Philadelphia Media Network divulged details Tuesday of its unprecedented plan to bundle discounted Android-driven computer tablets with digital newspaper subscriptions to its Daily News and Philadelphia Inquirer brands.
"Publisher Gregory Osberg said the pilot project will offer 5,000 tablets running Google's Android operating system for $99 to customers who buy a two-year digital subscription, which costs $9.99 a month for both newspapers," the Washington Post reported. "The 10-inch 4GB tablet is $129 with the purchase of a one-year digital subscription at $12.99 a month."
The Epicenter Blog on Wired.com wasted no time and pulled no punches in proclaiming, "nearly every part of the deal makes no sense for the prospective buyer, and a 5th grader could tell (Philadelphia Media Network) that their math is absurd."
The Archos Arnova 10 tablet is the hardware available to subscribers at a promotional price. Its MSRP is $200, but it can be purchased online and delivered to your door for $160.72 — meaning the Philadelphia Media Network promotion offers a real-world discount on the tablet of only about $30 or $60 depending on subscription length. The Wired blog reasons that getting such a paltry discount on a relatively unpopular low-end device doesn't do much in the way of incentivizing subscribers, and notes a method for acquiring comparable digital news content for less money without any contractual obligation: "you can get the Inquirer for $10 a month, with no contract, on an Amazon Kindle — a device you might actually want, and can purchase without any fanfare for as little as $114."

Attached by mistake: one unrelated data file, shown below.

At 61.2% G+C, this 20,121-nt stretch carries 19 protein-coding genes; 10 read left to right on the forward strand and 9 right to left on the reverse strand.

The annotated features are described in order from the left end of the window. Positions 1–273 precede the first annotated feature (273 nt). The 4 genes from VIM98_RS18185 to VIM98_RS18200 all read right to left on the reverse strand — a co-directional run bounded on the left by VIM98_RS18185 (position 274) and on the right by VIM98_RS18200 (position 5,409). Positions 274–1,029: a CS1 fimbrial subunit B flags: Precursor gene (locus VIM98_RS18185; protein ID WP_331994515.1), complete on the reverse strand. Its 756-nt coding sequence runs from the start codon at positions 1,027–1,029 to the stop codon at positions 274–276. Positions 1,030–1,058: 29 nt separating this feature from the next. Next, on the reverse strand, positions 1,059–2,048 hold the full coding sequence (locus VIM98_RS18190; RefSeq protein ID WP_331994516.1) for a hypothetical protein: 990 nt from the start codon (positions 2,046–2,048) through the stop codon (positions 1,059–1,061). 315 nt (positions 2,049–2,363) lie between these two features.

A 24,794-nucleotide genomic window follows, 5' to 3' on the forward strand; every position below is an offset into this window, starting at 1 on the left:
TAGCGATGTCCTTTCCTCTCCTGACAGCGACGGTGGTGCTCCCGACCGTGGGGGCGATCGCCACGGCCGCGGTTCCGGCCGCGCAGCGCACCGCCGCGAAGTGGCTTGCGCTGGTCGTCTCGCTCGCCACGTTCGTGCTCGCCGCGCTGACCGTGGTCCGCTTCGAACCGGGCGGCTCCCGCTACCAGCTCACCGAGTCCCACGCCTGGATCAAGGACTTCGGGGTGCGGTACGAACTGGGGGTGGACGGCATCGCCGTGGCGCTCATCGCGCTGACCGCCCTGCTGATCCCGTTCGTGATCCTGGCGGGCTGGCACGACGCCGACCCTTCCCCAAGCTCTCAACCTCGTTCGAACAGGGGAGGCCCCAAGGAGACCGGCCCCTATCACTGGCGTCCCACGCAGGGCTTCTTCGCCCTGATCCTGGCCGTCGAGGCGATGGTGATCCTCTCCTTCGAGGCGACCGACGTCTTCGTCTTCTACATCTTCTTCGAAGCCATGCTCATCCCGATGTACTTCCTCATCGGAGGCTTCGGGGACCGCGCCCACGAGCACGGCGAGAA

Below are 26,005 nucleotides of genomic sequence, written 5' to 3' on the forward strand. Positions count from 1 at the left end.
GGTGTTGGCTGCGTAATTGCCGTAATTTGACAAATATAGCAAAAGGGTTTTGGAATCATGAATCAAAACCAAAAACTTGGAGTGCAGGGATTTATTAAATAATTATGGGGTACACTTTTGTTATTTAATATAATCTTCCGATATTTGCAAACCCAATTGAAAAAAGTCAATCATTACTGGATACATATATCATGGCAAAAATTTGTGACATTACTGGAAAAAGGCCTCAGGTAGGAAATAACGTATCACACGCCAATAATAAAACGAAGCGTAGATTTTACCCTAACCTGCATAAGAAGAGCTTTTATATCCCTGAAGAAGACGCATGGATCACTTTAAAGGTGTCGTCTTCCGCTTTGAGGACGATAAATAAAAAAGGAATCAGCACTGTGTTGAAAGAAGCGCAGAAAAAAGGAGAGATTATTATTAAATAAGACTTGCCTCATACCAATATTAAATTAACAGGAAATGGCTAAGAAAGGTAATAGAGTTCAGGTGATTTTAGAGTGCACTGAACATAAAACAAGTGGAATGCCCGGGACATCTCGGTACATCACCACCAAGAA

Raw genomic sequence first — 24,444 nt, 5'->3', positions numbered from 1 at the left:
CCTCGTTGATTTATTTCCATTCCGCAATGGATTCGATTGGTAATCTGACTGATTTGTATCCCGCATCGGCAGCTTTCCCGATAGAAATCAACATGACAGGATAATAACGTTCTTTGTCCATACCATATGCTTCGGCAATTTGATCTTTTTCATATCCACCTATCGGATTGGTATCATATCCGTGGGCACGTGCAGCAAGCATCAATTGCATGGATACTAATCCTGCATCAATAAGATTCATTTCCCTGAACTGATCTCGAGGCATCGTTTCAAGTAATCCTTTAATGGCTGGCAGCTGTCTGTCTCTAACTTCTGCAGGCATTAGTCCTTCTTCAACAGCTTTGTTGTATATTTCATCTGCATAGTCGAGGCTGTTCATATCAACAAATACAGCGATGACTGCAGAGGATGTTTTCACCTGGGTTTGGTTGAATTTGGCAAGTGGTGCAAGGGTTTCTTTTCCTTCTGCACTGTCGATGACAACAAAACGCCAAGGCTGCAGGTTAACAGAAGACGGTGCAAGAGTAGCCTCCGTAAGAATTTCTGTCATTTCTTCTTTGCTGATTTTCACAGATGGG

The Tuesday announcement came two months after news first broke that Philadelphia Media Network had a groundbreaking tablet promotion in the works. When those reports surfaced in July, Jeff Sonderman of the Poynter Institute wrote an op-ed piece titled, "Why subsidizing tablets for newspaper subscribers, in Philly & elsewhere, makes sense."
"Philadelphia Media Network's plan to subsidize tablet computers for thousands of subscribers makes a lot of sense, and they deserve credit for leading the industry in a new approach. But the impact it will have for the owner of the Inquirer and the Daily News is still an open question."
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